They can try inverse phasing, or cross-circuiting to B.... Or, just ordinary anti-grav thrusters to land right on the spot. Or, tractor beams and flight path guides can bring them in during ion stor... Umm, rain storms....

If all else fails, they'd better have a secretly-placed Tantalus Field to wipe out a few specific designers or project managers, hahahaha...

Judge: Apple not liable for dropped, broken iPhone screens


Re: Missing the point maybe.... hehehe

You gave me my first laugh of the day, despite my being whack-a-mole-nailed downward 65 down votes over 10-or 15 posts in the past 12 hours. So, I gave you a thumbs up for that phrase "feckless goons".



Re: Frackin MORON JUDGE! WOW!!!

68 thumbs down on a day's worth of posts... I must be doing SOMEthing right -- pissing off those who cannot bear to see their cherished company slandered or riduculed when it deserves it at a given moment.

But, really, down-thumbs should have an enforced justification and account integrity/accessibility at-risk for those who reach back and justs in anger down-thumb every recent post of someone just out of rage or anger. So, go ahead, destroy my upvote/downvote ratio. It's just your piss-poor inability to accept the perspective of someone else without any way to comprehensably take someone to task. I'd hate to have a boss like you because no one would be able to rationalize with you when you are too pig-headed to just accept comments by another. Learn to ENGAGE, not frag, comments. That's the major flaw of rank-based social and news sites: most of them give frack all about making downvoters justify their positions, and it allows for rank (and ranking) abuse of those with strong, vociferous, yet non-violent, non-destructive opinions.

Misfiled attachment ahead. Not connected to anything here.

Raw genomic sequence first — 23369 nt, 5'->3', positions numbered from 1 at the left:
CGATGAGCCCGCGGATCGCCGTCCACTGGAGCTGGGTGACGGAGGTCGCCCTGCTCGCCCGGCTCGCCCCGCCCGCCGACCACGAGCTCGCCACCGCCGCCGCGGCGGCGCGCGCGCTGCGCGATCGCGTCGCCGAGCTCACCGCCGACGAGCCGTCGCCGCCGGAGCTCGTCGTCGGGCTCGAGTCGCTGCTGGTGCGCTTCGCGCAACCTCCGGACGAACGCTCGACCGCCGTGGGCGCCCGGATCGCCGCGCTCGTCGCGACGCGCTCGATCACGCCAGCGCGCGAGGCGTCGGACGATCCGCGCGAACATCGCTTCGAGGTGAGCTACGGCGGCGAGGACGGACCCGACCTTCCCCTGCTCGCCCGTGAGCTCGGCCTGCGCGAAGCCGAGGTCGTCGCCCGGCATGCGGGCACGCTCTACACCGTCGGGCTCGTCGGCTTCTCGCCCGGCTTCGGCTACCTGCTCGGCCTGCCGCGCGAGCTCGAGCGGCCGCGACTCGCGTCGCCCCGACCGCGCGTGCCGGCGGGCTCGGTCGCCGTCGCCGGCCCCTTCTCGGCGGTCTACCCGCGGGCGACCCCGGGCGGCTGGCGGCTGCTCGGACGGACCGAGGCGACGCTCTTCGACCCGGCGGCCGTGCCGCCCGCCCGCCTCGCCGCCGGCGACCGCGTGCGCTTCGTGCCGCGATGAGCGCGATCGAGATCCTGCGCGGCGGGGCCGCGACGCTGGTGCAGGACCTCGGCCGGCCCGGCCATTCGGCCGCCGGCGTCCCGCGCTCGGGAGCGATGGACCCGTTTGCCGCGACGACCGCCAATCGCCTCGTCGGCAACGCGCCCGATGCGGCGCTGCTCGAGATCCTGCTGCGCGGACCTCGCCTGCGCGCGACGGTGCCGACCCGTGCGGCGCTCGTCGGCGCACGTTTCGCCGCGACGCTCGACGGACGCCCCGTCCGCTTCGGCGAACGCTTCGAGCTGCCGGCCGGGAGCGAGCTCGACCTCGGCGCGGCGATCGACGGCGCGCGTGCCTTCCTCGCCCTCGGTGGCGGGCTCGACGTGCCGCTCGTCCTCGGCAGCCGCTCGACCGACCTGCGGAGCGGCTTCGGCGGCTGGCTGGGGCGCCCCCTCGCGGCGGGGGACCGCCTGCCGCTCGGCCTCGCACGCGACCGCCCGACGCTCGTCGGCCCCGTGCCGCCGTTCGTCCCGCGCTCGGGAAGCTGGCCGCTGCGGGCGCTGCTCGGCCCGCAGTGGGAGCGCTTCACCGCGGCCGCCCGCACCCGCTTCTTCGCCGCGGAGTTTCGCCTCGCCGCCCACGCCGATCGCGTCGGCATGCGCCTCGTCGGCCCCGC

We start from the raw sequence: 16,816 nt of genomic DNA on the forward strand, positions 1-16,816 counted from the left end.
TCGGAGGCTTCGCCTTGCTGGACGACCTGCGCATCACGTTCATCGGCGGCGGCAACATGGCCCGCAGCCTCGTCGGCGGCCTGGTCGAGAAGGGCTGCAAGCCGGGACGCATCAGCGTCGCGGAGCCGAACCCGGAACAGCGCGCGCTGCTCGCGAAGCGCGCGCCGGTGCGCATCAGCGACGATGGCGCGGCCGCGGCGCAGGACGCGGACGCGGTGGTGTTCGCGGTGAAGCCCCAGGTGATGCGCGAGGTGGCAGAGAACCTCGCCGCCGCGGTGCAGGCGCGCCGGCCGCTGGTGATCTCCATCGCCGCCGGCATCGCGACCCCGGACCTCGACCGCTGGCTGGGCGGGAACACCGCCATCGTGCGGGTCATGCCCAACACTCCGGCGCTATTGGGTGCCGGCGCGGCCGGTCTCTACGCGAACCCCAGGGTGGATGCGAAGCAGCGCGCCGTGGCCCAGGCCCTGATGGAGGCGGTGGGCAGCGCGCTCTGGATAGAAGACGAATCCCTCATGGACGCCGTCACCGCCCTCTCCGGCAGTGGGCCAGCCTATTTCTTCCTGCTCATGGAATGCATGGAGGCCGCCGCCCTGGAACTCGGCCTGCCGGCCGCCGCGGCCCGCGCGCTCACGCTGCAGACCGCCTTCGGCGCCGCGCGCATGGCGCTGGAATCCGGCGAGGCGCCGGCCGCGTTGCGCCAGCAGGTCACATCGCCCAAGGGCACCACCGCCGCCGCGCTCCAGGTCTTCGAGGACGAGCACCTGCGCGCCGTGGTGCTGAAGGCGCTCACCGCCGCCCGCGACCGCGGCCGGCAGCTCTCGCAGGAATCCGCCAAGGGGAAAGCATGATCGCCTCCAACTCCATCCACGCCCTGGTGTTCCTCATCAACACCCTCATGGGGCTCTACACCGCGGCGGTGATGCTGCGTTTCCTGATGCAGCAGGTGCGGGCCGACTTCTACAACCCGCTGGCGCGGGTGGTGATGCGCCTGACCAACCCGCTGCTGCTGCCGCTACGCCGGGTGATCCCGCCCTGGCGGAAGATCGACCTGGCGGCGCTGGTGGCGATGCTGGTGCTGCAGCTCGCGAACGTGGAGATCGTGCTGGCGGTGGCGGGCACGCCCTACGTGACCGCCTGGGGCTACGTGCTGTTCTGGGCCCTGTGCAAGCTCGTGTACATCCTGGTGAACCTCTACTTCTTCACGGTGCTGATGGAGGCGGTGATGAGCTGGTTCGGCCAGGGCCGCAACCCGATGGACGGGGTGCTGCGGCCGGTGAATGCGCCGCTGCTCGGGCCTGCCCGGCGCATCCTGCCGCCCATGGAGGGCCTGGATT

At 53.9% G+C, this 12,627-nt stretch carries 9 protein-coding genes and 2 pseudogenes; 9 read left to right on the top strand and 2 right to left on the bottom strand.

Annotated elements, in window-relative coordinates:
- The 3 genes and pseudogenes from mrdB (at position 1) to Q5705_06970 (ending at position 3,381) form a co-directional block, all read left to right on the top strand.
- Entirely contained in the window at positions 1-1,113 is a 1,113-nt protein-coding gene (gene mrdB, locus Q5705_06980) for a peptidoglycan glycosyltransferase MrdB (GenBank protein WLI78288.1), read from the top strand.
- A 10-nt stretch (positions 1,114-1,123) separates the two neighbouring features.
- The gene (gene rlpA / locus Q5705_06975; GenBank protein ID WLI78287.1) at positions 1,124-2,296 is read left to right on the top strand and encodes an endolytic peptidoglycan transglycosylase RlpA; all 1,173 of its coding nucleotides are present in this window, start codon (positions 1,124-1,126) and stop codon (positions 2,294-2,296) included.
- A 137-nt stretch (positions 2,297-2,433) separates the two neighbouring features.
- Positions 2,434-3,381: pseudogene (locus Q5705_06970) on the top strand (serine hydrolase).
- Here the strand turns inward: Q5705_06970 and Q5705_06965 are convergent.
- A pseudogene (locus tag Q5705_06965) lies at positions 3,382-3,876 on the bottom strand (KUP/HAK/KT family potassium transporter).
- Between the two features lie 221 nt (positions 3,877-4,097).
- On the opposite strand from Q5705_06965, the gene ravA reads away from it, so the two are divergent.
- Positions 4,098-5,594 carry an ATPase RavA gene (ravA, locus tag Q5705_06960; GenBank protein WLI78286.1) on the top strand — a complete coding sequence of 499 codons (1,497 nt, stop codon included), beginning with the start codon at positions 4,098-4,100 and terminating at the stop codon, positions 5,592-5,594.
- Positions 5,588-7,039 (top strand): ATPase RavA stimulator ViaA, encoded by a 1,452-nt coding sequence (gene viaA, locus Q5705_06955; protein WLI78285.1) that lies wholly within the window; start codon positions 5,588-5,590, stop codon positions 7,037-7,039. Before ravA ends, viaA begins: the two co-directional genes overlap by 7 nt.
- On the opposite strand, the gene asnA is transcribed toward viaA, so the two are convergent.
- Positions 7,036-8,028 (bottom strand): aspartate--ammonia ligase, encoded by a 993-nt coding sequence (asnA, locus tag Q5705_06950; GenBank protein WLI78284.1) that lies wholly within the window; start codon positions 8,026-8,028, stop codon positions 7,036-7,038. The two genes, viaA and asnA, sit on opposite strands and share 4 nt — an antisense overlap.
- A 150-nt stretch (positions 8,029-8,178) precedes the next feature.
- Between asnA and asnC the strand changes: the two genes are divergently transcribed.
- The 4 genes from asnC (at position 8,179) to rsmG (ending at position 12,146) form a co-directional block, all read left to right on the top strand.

And, in my other posts about citizens referring to the EC for recourse over the bureacrat allowing the cable boxes in... Who except a pro-bureacrat or an uber nationalist or plain irrational type would find a reason to downvote that?



Re: Hell no, don't stop using glass!

OK, fine, I'll buy that you said it's "dead easy" to remove two screws to replace the glass. But, a Korean friend of my dropped his dotingly-loved iPad and cracked the glass in a small area of a corner. He went to one or more local Yongsan electronics stores to get estimates. They wanted a whopping W200,000 to replace the glass and do the labor. He could just wait a few more months for the upcoming iPad. THAT, I suspectg, is what galls some iPhone/iPad/iPod owners, knowing they will pay big time, whichever way they choose -- if they are among the price-sensitive iConsumers.